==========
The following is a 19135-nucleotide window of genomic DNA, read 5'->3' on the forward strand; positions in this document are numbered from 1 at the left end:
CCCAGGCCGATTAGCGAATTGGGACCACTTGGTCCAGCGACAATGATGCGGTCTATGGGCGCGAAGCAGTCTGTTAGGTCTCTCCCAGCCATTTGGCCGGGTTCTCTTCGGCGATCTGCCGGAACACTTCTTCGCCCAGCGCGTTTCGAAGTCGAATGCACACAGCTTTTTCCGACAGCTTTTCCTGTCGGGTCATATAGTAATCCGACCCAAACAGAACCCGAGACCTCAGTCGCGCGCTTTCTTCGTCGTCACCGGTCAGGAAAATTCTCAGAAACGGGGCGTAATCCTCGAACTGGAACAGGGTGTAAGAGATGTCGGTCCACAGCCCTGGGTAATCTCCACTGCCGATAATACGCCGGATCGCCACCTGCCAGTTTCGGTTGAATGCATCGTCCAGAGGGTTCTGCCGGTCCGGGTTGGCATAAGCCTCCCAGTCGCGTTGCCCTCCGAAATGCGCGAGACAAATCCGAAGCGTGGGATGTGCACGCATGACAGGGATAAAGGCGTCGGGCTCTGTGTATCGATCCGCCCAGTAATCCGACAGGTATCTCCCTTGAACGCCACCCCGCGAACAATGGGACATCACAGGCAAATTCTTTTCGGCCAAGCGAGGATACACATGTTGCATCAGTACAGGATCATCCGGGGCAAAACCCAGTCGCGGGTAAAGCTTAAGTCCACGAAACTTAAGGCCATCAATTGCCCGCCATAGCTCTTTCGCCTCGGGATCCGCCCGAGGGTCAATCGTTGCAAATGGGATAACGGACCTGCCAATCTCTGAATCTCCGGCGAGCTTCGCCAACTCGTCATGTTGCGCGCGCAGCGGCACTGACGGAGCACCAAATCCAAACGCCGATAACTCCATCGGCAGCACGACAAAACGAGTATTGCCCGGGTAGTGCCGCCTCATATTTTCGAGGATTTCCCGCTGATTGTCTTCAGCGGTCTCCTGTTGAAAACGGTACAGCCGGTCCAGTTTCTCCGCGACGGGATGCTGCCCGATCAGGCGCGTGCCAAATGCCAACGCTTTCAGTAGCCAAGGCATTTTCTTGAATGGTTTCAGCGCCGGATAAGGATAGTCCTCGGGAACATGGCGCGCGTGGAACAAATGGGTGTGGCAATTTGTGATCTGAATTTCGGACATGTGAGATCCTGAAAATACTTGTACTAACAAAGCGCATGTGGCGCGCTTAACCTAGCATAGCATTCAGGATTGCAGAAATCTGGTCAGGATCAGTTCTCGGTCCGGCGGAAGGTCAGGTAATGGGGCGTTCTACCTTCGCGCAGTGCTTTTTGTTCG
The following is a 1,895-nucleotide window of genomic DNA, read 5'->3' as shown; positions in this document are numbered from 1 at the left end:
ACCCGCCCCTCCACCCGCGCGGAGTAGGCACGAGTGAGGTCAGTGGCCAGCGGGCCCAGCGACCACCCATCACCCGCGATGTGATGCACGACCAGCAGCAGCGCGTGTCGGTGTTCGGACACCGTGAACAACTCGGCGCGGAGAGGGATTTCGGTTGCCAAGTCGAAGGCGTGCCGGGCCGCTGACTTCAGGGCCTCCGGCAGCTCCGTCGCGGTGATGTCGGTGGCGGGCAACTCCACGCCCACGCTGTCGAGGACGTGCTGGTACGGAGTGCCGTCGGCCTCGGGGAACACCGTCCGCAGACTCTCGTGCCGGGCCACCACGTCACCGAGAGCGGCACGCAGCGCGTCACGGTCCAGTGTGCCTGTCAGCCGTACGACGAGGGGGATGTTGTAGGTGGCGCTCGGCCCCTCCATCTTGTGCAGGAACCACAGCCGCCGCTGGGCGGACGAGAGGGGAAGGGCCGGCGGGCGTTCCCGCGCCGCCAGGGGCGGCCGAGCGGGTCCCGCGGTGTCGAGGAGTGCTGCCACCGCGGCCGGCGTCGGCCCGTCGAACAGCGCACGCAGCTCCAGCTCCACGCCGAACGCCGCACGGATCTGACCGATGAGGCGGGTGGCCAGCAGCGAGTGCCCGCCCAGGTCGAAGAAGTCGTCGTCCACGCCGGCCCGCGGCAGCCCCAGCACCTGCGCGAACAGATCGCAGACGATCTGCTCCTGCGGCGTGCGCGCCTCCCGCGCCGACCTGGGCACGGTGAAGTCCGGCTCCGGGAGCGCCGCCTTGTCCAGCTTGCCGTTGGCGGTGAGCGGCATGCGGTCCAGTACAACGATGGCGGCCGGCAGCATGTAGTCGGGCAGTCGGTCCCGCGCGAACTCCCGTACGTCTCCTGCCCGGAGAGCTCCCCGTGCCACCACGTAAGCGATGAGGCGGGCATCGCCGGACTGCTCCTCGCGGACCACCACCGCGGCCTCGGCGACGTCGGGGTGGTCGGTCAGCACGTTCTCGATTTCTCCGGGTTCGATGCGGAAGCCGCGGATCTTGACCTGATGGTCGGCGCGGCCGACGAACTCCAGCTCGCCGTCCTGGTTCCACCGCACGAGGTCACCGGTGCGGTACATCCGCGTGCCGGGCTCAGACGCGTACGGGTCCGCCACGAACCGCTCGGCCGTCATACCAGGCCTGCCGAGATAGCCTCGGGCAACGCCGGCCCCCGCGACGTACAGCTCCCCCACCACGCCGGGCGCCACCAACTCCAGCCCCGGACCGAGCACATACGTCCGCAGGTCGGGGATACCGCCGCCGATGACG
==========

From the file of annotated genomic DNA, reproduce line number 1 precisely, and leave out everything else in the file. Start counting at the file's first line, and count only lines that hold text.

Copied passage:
The following is a 19135-nucleotide window of genomic DNA, read 5'->3' on the forward strand; positions in this document are numbered from 1 at the left end: